How fun can it be watching people go about their workaday routines? Very, apparently.
Vicarious living has a new home in the modern livestreaming application. As a result, “editorialized” reality TV has lost its footing to a less glamorous reality narrative. Apparently, a large section of the voyeuristic masses would much rather watch line cooks send out orders over the Kardashian sisters living up to their last name. And all because of the promise of authenticity.
While apps like Meerkat and Periscope figure out how to convert eyeballs into money, there’s a form of livestreaming already raking in millions of dollars. eSports is still fighting for recognition as a legitimate sport, but the industry already has enviable revenues and a fanbase whose devotion is rivaled only by the Belieber army.
Riding Unikrn Into Battle
Mark Cuban’s shark-investing ways are well-known, but many are unaware of Ashton Kutcher’s investments in companies such as Twitter, Skype, Uber, and AirBnB. The latest company to send the two reaching for their chequebooks is eSports startup Unikrn.
Unikrn is a betting platform for eSports enthusiasts founded by Karl Flores and Rahul Sood. The service allows customers from countries where eSports betting is legalized (Australia, Ireland, England etc.) to use real money to bet on video game tournaments. Since the practice is illegal in America, the company has created a currency they call ‘Unikoin,’ which users can earn by completing tasks such as sharing Unikrn’s social media pages, playing trivia games etc. Unikoins can be exchanged for products from companies such as Alienware, HyperX, and Logitech.
It was announced earlier this year that Mark Cuban had invested $7 million in Unikrn. Lead investors included 500 Startups, Tabcorp, Indicator Ventures, and Freelands Group. Ashton Kutcher jumped on board by chipping in with an undisclosed amount via his VC firm Sound Ventures. The Two and a Half Men actor’s celebrity status and social media reach is sure to contribute not just to Unikrn’s growth but earn eSports greater recognition in the mainstream media.
eSports on the Upswing
-The term ‘eSports was’ added to the Dictionary.com lexicon in 2014
-ESPN is hiring an eSports editor, though its President John Skipper said the outlet was only interested in covering “real sports” a year ago
-Some American Universities are handing out scholarships to students with a background in professional video gaming.
-The finals of the 2014 League of Legends World Championships had 32 million viewers, more than the the finals of the Stanley Cup managed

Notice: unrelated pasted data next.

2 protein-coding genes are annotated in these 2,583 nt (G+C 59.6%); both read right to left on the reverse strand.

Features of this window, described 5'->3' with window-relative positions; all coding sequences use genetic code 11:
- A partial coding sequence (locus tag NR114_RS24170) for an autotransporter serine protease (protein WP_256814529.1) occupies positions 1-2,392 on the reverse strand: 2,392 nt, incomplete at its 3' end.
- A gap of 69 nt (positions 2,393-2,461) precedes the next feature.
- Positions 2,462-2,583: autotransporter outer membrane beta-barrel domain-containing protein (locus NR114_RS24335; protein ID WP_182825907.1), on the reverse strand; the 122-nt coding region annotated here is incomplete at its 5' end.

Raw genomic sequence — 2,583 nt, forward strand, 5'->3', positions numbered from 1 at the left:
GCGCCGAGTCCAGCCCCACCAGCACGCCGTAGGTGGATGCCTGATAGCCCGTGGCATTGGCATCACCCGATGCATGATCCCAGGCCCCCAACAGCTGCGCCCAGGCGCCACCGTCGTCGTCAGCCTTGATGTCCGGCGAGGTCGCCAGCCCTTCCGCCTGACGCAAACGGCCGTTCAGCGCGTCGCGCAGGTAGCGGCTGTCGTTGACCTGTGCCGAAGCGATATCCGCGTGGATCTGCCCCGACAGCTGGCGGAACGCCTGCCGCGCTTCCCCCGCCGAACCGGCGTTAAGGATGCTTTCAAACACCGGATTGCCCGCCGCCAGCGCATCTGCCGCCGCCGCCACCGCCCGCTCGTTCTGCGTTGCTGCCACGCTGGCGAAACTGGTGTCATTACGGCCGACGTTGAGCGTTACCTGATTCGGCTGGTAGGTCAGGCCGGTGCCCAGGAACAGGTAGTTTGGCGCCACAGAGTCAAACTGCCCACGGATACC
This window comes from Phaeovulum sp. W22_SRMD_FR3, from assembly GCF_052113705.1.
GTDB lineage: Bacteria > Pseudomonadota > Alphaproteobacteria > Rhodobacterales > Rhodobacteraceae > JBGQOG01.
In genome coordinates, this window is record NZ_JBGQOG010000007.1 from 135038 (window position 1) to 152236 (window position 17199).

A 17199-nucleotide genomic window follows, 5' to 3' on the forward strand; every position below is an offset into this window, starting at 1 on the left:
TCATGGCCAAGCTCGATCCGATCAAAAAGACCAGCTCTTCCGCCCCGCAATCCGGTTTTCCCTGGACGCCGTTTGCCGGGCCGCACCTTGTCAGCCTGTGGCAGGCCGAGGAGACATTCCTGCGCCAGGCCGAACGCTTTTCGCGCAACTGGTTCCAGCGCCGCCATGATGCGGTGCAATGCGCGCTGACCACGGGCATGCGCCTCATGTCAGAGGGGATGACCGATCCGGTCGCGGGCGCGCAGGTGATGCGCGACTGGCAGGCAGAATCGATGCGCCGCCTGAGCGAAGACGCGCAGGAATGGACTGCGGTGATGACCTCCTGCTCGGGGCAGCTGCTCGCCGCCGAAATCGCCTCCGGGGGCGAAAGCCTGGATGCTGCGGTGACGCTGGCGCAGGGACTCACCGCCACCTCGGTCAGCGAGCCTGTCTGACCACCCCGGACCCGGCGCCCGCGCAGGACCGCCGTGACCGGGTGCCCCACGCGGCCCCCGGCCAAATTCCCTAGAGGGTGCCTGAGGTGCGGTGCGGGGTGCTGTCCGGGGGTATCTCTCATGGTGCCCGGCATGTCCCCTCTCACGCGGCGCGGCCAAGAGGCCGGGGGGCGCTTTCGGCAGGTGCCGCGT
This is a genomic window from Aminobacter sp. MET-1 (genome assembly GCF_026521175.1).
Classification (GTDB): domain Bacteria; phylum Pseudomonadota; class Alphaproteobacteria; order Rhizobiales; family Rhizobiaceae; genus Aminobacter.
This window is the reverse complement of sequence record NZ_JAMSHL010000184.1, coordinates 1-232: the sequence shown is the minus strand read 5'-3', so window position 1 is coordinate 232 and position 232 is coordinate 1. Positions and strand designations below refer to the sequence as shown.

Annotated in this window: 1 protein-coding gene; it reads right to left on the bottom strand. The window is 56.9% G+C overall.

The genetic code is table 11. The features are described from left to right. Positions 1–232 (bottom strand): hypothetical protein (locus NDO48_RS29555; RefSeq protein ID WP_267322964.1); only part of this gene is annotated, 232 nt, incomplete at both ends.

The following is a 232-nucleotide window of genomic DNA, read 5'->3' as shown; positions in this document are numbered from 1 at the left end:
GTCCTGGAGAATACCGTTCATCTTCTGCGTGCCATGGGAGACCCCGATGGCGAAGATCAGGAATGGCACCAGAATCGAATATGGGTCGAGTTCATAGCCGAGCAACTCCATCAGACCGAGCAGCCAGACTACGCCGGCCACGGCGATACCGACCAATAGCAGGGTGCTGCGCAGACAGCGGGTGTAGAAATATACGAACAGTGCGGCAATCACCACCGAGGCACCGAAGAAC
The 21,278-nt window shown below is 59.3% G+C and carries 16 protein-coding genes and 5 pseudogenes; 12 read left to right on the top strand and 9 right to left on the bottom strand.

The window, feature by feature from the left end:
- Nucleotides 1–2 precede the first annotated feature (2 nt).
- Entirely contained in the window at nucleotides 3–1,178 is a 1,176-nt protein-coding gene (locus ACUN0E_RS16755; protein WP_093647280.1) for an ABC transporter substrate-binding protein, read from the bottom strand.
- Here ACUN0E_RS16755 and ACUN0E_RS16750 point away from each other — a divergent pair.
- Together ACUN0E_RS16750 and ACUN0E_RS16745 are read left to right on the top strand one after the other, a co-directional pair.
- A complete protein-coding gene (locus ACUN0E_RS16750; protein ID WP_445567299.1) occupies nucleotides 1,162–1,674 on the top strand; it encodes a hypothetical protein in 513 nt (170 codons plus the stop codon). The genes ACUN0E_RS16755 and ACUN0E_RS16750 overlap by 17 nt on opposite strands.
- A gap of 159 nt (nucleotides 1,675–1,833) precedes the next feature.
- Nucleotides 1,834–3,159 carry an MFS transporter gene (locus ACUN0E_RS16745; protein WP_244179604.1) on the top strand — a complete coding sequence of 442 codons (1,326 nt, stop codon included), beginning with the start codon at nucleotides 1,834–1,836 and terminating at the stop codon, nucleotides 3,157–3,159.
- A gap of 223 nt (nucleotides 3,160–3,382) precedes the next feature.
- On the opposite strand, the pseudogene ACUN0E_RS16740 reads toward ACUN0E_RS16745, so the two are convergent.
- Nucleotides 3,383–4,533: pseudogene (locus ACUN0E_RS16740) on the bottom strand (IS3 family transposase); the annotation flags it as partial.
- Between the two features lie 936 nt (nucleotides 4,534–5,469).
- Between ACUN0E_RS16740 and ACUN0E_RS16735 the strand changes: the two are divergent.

Clearly, eSports is making big strides towards legitimacy in the mainstream. To say that it has had a rocky climb to popularity would be an understatement. For an operation that’s garnered such a dedicated fanbase and steady earnings, eSports has spent far too long trying to justify its self-proclaimed status as a sport instead of focusing on augmenting its reach and revenues.
Casuals as Causals
Startup culture has helped elevate the term “geek” from ignominy to being an envied title in a techno-centric world. In turn, geek culture has had a part to play in eSports gaining widespread acceptance. Formerly social outcasts, geeks love to congregate and eSports may just be incidental to that end.
Platforms like Twitch have also contributed to the phenomenon. The live streaming service, purchased by Amazon for $970 million last year, offers something to both diehard gamers and casual passersby. The former can earn from the comfort of their mancave through a revenue model combining subscription fees and advertisements. However, what’s been most fascinating is the growing number of eSports enthusiasts tuning in just to catch the action. According to this report, about 40 percent of the eSports audience never play the games themselves. By showing that the viewership doesn’t only consists of gamers, eSports has made its case to investors and advertisers.
Besides the passive audience, there’s also data to show that there is huge potential for eSports betting in the near future. An Eilers Research report claims that the industry will generate $24 million in revenues from 2.3 million participants betting $315 million on eSports competitions in 2015. Projections show that by 2020, the revenues will have increased to $1.81 billion from bets worth a total of $23.5 billion.
The livestreaming gold rush is here and eSports is its California. So if you’re a gamer, prepare for many hours of cutthroat competition and repetitive stress injury. If you’re a gaming enthusiast with a live streaming habit, stay right where you are. eSports is coming to a computer near you.
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Ellen Manuel says
Interesting. I am usually up on what Mark Cuban wants to put his money on, but I did not catch this one coming through.
I can say that if esports betting gets accepted in america, it will be absolutely huge. The reason I say this is because of my background in the street fighter competitive world. The biggest things are matches between players called money matches. They aren’t tournament games, but rather side matches usually involving some kind of back and forth between the two. Hype builds and eventually a lot of money is thrown down on something like a first to 10. The most hype of which have been in a game called Marvel Vs. Capcom 2.
I’m more of a casual viewer of esports these days and try to catch the national fighting game tournament evolution every year. It’s live streamed through twitch and I’m sure they make an absurd amount of money on it. Esports are here to stay.